Every time a new Common Core poll is released, a lot of people rush to find out what’s the state of public opinion on the standards. Or maybe to find out if teachers like the standards more or less than last year.
One recent survey, however, didn’t even pose the “popularity” question. Instead, it focused on wonky-sounding topics: “Curriculum and professional development.” But stay with me for a moment. This stuff matters — a lot.
Name the batch of funding that accounts for a quarter of the money that public universities dole out in financial aid. Can’t?
It’s called merit aid, and a large portion of the college-going public is paying its way through school relying on it. One-third of all undergraduates receive merit aid; the same is true for nearly half of all private school students. Hope Scholarships in Tennessee and Georgia are examples of merit aid programs, though merit aid often comes from the institutions directly.
The midterm election results have big implications for education, from Republicans’ success in retaking the U.S. Senate to new governors coming in and a slew of education ballot measures, most of which were defeated.
The widely watched race for California’s schools superintendent came down to the wire, with incumbent Tom Torlakson edging out challenger Marshall Tuck — a former charter schools administrator:
We knew it wouldn't be easy. They were tough, but we were tougher. After all, we're teachers - we did our homework. http://t.co/D6wuD2dHD4
The nation’s charter schools sector appears poised for still more growth — and potentially increased geographic diversity — as several states that have long resisted the push for charters may finally allow them. Also, a fresh round of federal grants and new expansion plans by charter networks are fueling the upward trend.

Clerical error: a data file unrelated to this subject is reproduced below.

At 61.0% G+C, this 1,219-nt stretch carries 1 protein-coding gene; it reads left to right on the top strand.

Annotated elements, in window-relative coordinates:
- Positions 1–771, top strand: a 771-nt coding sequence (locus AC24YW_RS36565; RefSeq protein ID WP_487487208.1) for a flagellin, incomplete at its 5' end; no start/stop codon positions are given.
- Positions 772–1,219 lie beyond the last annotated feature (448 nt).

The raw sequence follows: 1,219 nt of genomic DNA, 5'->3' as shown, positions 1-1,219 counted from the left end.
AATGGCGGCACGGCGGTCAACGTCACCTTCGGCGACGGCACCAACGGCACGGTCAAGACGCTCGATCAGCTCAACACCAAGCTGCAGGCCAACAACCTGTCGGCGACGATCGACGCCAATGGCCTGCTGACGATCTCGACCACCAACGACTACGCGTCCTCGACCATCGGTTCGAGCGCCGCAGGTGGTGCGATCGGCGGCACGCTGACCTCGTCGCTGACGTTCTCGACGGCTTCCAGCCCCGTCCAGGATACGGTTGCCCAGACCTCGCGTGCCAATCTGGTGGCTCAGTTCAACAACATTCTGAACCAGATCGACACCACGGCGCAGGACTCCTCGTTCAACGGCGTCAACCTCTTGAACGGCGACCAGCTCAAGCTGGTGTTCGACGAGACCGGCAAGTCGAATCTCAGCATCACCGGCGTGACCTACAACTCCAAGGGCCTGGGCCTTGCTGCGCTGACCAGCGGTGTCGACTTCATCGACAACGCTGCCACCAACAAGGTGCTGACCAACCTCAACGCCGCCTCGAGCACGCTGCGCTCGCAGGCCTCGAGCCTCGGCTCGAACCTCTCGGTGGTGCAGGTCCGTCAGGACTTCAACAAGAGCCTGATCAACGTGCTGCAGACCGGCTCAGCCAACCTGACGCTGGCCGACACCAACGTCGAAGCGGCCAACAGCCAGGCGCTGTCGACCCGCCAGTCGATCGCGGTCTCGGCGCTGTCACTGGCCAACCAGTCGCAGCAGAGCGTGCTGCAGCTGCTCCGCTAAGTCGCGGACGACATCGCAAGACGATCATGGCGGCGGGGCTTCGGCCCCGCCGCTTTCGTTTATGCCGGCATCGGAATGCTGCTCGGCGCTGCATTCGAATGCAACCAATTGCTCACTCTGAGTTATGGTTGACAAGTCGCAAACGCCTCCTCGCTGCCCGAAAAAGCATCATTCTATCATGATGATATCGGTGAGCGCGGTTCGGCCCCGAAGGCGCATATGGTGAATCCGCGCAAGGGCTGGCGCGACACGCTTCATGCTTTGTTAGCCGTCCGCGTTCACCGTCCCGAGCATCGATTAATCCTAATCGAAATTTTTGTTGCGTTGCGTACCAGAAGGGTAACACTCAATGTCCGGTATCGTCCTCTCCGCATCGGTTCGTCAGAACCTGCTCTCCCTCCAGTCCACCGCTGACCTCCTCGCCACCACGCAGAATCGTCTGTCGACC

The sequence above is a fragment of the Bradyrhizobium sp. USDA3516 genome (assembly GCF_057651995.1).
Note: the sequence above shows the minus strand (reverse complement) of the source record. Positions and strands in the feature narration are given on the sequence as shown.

Tennessee Gov. Bill Haslam, who has been a staunch defender of the Common Core, this week announced that the Volunteer State will launch a review of the standards, including inviting public input on what specifically should be changed. This decision appears to represent a big shift for the Republican governor, who last spring spoke before a packed ballroom at the Education Writers Association’s National Seminar with a message of staying the course on the standards for English/language arts and mathematics in the face of political resistance.
Amid the strong and growing drumbeat of complaints about overtesting at the K-12 level, many education reporters and others may be left wondering how much time students really spend taking standardized tests. And who is demanding most of this testing, anyway? The federal government? States? Local districts?